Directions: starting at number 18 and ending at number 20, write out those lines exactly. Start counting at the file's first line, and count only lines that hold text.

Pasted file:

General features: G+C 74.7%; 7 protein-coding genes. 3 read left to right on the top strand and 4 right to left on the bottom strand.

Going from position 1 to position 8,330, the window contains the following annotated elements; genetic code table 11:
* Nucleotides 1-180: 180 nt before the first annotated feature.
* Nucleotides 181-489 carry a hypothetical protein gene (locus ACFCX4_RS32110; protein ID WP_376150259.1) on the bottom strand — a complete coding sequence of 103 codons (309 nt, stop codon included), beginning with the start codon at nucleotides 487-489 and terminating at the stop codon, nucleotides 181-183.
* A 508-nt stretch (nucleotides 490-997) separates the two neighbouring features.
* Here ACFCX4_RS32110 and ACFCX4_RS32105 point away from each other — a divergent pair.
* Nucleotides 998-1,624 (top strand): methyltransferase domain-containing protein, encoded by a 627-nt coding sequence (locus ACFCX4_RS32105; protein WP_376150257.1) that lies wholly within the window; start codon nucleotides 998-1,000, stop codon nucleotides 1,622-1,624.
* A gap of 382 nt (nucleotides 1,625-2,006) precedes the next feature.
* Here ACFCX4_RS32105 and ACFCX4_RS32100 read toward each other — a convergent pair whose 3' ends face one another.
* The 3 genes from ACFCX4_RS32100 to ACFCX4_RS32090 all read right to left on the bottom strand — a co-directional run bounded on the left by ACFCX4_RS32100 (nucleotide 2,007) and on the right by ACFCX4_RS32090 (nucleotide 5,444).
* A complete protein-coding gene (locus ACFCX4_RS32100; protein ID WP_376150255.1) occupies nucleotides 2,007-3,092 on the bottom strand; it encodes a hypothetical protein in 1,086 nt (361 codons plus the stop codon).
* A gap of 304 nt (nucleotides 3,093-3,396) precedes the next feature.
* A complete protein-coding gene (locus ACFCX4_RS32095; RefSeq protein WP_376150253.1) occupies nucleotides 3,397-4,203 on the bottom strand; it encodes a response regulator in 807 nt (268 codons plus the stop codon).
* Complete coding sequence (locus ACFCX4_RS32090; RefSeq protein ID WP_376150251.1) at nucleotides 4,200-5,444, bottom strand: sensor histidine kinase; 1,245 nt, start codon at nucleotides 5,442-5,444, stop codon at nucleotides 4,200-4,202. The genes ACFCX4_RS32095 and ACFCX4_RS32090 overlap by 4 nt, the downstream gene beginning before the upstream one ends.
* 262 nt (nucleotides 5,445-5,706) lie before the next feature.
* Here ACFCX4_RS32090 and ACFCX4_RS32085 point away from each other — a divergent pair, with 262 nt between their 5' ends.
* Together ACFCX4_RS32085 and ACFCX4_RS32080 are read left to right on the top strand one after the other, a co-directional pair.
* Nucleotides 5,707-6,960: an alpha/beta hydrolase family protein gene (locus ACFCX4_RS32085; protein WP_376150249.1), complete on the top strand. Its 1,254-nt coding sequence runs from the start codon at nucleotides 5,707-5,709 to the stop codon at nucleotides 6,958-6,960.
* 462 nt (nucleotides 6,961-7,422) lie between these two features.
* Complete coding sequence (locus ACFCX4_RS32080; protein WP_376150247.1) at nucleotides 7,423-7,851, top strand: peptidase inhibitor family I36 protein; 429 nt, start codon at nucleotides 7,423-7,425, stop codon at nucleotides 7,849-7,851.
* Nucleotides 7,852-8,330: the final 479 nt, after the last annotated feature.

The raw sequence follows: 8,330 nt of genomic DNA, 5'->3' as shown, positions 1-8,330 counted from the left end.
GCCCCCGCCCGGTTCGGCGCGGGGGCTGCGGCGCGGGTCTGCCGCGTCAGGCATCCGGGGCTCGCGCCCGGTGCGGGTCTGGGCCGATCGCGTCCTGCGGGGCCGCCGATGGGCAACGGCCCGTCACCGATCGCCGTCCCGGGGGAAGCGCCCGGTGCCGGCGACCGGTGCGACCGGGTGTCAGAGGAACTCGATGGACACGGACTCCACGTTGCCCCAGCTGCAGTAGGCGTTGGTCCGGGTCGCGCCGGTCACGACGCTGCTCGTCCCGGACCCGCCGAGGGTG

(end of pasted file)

* Nucleotides 5,707-6,960: an alpha/beta hydrolase family protein gene (locus ACFCX4_RS32085; protein WP_376150249.1), complete on the top strand. Its 1,254-nt coding sequence runs from the start codon at nucleotides 5,707-5,709 to the stop codon at nucleotides 6,958-6,960.
* 462 nt (nucleotides 6,961-7,422) lie between these two features.
* Complete coding sequence (locus ACFCX4_RS32080; protein WP_376150247.1) at nucleotides 7,423-7,851, top strand: peptidase inhibitor family I36 protein; 429 nt, start codon at nucleotides 7,423-7,425, stop codon at nucleotides 7,849-7,851.